On Campus

The fulcrum of a billion hopes

Yash Saxena | Updated on February 19, 2014 Published on February 19, 2014


Entrepreneurship education will help the country deliver the economic wellbeing to its young

Subrat Kar is a bright young man in his early twenties who lives in the national capital region and is busy putting together his next innovative venture in the advertising domain. He just moved from a coveted product manager role with a leading e-commerce company, where he worked with the graduates from some of the best B-schools in India and had a pay package that would make many an IIT-IIM graduate drool. And today, he has his own company and a small team that works with him on Vidooly, a self-serve, YouTube video promotional network for brands.

Subrat is living the dream that every young Indian would want to. The dream only becomes more inspirational when we realise that Subrat was born and started his journey from the hinterland of Orissa. He is the only breadwinner for his family and the farming activities that supported his family have never been enough. Yet Subrat’s career growth story is not a result of his studying in reputed institutes such as the IITs and IIMs or not even a good enough second-tier college. He graduated from a very forgettable private engineering college in Madhya Pradesh where ending up in a top-notch technology firm would be a dream that many wouldn’t even aspire for. Subrat's story in itself encompasses the aspirations, the awakening and ultimately the answers to the tribulations of the young in India.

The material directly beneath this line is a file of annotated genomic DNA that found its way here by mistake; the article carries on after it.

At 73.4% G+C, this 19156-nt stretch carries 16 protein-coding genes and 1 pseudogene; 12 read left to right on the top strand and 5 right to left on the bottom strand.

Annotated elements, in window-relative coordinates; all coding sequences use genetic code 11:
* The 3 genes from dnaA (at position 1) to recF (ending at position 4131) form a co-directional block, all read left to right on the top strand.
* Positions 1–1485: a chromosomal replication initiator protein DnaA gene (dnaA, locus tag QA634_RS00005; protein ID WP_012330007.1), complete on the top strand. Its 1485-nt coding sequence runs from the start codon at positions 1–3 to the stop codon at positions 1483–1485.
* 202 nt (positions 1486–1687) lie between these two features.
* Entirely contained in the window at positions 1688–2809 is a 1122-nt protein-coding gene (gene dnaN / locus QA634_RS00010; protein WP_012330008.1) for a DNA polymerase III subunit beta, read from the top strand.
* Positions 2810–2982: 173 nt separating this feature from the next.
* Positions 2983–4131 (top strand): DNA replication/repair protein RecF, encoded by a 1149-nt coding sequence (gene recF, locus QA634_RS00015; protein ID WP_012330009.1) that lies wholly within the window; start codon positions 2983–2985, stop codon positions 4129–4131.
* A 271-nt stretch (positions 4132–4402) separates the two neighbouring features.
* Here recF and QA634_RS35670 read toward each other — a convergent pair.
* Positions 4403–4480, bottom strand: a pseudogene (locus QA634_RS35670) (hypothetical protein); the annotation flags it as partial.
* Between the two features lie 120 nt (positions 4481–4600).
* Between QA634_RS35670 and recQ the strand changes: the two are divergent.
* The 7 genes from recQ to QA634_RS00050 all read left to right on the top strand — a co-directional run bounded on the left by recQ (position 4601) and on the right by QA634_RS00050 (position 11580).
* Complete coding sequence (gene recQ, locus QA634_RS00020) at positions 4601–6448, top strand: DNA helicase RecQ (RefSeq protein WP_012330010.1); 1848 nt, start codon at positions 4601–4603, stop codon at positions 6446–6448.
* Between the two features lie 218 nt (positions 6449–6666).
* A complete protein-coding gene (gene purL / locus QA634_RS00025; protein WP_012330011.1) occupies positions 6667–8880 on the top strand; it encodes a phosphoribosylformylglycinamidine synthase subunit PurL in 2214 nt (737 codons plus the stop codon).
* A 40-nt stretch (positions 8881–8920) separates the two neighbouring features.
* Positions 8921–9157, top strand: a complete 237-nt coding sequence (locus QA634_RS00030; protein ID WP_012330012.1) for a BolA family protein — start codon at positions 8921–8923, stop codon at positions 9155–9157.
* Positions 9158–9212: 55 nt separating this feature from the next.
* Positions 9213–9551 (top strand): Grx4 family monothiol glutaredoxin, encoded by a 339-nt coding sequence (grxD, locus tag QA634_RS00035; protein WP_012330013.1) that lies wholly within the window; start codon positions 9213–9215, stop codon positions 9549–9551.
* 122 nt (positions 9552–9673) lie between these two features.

Start-up lessons

His leap to a better career was a result of, ironically, a start-up that failed to take off. When he was still a student, he began his start-up experiments with an online city guide Zootout. For over a year, Subrat and his friends struggled with their start-up but could never make enough money to support themselves. So Subrat dropped out of his start-up and applied for a job instead. Surprisingly, this turned out to be a heart-warming experience.

Backed by the experience and skills he picked up running his start-up, Subrat landed a job that would remain a dream for many of his classmates. This reveals clues to answer an often-asked question about the Indian education system. How can we reform a system that systemically fails to give our students the skills required to be market-ready?

For very long, industry reports have been complaining about how only a minuscule number of Indian students are employable. In 2011, Nasscom said only 25 per cent of IT students are employable. In 2012, another study further lowered the bar to just 10 per cent. Reforming our education is a task that cannot wait for much longer.

As this country becomes one of the youngest nations in the world, we have an opportunity of a great century ahead. It is an opportunity that can pull millions out of poverty and ignite hope for a billion Indians.

Even if incomplete, the clues from Subrat’s story tell us that where the policies, schemes, regulations and government interventions fail to change our system of education, an alternate route works spectacularly. Subrat’s entrepreneurial experiments made him a catch for employees. Experts and studies have argued that entrepreneurship education has the ability to increase the employability of students. From Africa to Europe, there is growing evidence that entrepreneurship education goes beyond just making entrepreneurs, it also improves the employability of those who receive it.